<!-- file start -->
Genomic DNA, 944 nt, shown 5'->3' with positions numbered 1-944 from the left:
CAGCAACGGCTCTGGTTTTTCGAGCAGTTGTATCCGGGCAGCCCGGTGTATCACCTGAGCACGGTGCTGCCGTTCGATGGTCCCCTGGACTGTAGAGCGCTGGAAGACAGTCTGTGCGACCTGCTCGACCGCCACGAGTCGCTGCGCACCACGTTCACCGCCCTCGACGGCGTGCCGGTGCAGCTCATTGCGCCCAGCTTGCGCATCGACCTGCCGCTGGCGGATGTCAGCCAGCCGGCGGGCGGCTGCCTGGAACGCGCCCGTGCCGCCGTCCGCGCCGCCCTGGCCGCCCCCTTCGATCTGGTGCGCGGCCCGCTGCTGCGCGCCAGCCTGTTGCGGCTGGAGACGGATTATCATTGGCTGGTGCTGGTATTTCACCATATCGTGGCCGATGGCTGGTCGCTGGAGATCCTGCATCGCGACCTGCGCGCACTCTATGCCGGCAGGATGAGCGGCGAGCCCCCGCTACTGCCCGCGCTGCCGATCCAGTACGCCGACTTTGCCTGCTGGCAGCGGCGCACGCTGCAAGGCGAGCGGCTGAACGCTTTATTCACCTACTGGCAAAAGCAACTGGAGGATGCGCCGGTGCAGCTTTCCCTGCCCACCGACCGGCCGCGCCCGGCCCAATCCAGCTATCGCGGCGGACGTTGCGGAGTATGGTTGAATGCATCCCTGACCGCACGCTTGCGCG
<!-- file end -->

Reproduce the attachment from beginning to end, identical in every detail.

Genomic DNA, 944 nt, shown 5'->3' with positions numbered 1-944 from the left:
CAGCAACGGCTCTGGTTTTTCGAGCAGTTGTATCCGGGCAGCCCGGTGTATCACCTGAGCACGGTGCTGCCGTTCGATGGTCCCCTGGACTGTAGAGCGCTGGAAGACAGTCTGTGCGACCTGCTCGACCGCCACGAGTCGCTGCGCACCACGTTCACCGCCCTCGACGGCGTGCCGGTGCAGCTCATTGCGCCCAGCTTGCGCATCGACCTGCCGCTGGCGGATGTCAGCCAGCCGGCGGGCGGCTGCCTGGAACGCGCCCGTGCCGCCGTCCGCGCCGCCCTGGCCGCCCCCTTCGATCTGGTGCGCGGCCCGCTGCTGCGCGCCAGCCTGTTGCGGCTGGAGACGGATTATCATTGGCTGGTGCTGGTATTTCACCATATCGTGGCCGATGGCTGGTCGCTGGAGATCCTGCATCGCGACCTGCGCGCACTCTATGCCGGCAGGATGAGCGGCGAGCCCCCGCTACTGCCCGCGCTGCCGATCCAGTACGCCGACTTTGCCTGCTGGCAGCGGCGCACGCTGCAAGGCGAGCGGCTGAACGCTTTATTCACCTACTGGCAAAAGCAACTGGAGGATGCGCCGGTGCAGCTTTCCCTGCCCACCGACCGGCCGCGCCCGGCCCAATCCAGCTATCGCGGCGGACGTTGCGGAGTATGGTTGAATGCATCCCTGACCGCACGCTTGCGCG